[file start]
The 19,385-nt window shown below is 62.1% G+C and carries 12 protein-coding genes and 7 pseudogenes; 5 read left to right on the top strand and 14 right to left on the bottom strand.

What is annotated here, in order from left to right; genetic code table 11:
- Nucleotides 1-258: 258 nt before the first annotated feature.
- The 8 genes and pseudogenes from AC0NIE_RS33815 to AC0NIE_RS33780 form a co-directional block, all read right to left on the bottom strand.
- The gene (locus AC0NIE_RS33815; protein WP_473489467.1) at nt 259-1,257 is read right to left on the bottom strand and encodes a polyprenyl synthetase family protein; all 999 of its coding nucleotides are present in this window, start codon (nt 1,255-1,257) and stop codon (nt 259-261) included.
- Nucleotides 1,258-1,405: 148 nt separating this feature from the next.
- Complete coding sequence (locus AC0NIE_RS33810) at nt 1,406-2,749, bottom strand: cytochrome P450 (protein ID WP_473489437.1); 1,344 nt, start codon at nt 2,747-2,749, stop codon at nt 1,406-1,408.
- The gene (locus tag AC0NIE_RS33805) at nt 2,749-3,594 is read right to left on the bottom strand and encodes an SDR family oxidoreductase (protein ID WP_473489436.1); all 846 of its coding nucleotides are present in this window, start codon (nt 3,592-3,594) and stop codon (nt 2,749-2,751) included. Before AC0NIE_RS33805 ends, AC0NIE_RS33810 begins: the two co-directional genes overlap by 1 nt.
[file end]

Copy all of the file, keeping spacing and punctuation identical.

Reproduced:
The 19,385-nt window shown below is 62.1% G+C and carries 12 protein-coding genes and 7 pseudogenes; 5 read left to right on the top strand and 14 right to left on the bottom strand.

What is annotated here, in order from left to right; genetic code table 11:
- Nucleotides 1-258: 258 nt before the first annotated feature.
- The 8 genes and pseudogenes from AC0NIE_RS33815 to AC0NIE_RS33780 form a co-directional block, all read right to left on the bottom strand.
- The gene (locus AC0NIE_RS33815; protein WP_473489467.1) at nt 259-1,257 is read right to left on the bottom strand and encodes a polyprenyl synthetase family protein; all 999 of its coding nucleotides are present in this window, start codon (nt 1,255-1,257) and stop codon (nt 259-261) included.
- Nucleotides 1,258-1,405: 148 nt separating this feature from the next.
- Complete coding sequence (locus AC0NIE_RS33810) at nt 1,406-2,749, bottom strand: cytochrome P450 (protein ID WP_473489437.1); 1,344 nt, start codon at nt 2,747-2,749, stop codon at nt 1,406-1,408.
- The gene (locus tag AC0NIE_RS33805) at nt 2,749-3,594 is read right to left on the bottom strand and encodes an SDR family oxidoreductase (protein ID WP_473489436.1); all 846 of its coding nucleotides are present in this window, start codon (nt 3,592-3,594) and stop codon (nt 2,749-2,751) included. Before AC0NIE_RS33805 ends, AC0NIE_RS33810 begins: the two co-directional genes overlap by 1 nt.